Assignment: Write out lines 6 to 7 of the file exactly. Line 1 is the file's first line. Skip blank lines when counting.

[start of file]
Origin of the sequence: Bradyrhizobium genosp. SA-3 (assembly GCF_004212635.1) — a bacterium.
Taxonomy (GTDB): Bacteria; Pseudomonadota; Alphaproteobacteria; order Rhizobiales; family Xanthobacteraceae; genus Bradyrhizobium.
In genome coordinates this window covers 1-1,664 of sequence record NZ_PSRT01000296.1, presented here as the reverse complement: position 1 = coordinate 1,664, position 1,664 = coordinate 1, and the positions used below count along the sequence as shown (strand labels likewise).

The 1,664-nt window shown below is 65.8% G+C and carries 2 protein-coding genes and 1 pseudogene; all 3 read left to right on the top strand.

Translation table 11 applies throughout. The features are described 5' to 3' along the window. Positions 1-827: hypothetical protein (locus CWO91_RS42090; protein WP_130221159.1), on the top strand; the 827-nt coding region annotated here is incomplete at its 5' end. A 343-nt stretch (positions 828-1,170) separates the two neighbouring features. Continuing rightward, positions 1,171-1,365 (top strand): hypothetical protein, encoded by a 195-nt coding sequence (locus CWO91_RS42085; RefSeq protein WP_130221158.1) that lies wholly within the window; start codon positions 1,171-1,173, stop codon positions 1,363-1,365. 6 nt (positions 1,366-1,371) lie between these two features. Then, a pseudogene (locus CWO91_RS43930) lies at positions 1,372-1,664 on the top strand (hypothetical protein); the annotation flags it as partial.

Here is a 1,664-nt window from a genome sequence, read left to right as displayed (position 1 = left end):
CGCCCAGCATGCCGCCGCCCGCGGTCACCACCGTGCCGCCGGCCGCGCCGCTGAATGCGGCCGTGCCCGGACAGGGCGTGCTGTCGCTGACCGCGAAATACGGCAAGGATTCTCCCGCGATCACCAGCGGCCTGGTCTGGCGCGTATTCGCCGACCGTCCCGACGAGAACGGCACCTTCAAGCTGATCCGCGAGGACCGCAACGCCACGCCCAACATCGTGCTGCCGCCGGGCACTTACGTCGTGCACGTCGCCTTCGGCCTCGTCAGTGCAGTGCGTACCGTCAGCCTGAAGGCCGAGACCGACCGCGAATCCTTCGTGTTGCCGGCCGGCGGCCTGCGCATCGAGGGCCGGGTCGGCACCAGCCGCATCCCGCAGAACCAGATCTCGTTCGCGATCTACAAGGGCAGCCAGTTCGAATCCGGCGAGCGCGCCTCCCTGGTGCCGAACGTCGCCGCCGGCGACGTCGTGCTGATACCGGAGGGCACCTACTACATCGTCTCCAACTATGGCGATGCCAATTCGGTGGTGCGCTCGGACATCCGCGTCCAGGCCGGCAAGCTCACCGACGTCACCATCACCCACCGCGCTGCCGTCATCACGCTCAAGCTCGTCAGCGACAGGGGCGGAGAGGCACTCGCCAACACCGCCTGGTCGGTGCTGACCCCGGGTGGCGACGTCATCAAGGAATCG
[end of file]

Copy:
Here is a 1,664-nt window from a genome sequence, read left to right as displayed (position 1 = left end):
CGCCCAGCATGCCGCCGCCCGCGGTCACCACCGTGCCGCCGGCCGCGCCGCTGAATGCGGCCGTGCCCGGACAGGGCGTGCTGTCGCTGACCGCGAAATACGGCAAGGATTCTCCCGCGATCACCAGCGGCCTGGTCTGGCGCGTATTCGCCGACCGTCCCGACGAGAACGGCACCTTCAAGCTGATCCGCGAGGACCGCAACGCCACGCCCAACATCGTGCTGCCGCCGGGCACTTACGTCGTGCACGTCGCCTTCGGCCTCGTCAGTGCAGTGCGTACCGTCAGCCTGAAGGCCGAGACCGACCGCGAATCCTTCGTGTTGCCGGCCGGCGGCCTGCGCATCGAGGGCCGGGTCGGCACCAGCCGCATCCCGCAGAACCAGATCTCGTTCGCGATCTACAAGGGCAGCCAGTTCGAATCCGGCGAGCGCGCCTCCCTGGTGCCGAACGTCGCCGCCGGCGACGTCGTGCTGATACCGGAGGGCACCTACTACATCGTCTCCAACTATGGCGATGCCAATTCGGTGGTGCGCTCGGACATCCGCGTCCAGGCCGGCAAGCTCACCGACGTCACCATCACCCACCGCGCTGCCGTCATCACGCTCAAGCTCGTCAGCGACAGGGGCGGAGAGGCACTCGCCAACACCGCCTGGTCGGTGCTGACCCCGGGTGGCGACGTCATCAAGGAATCG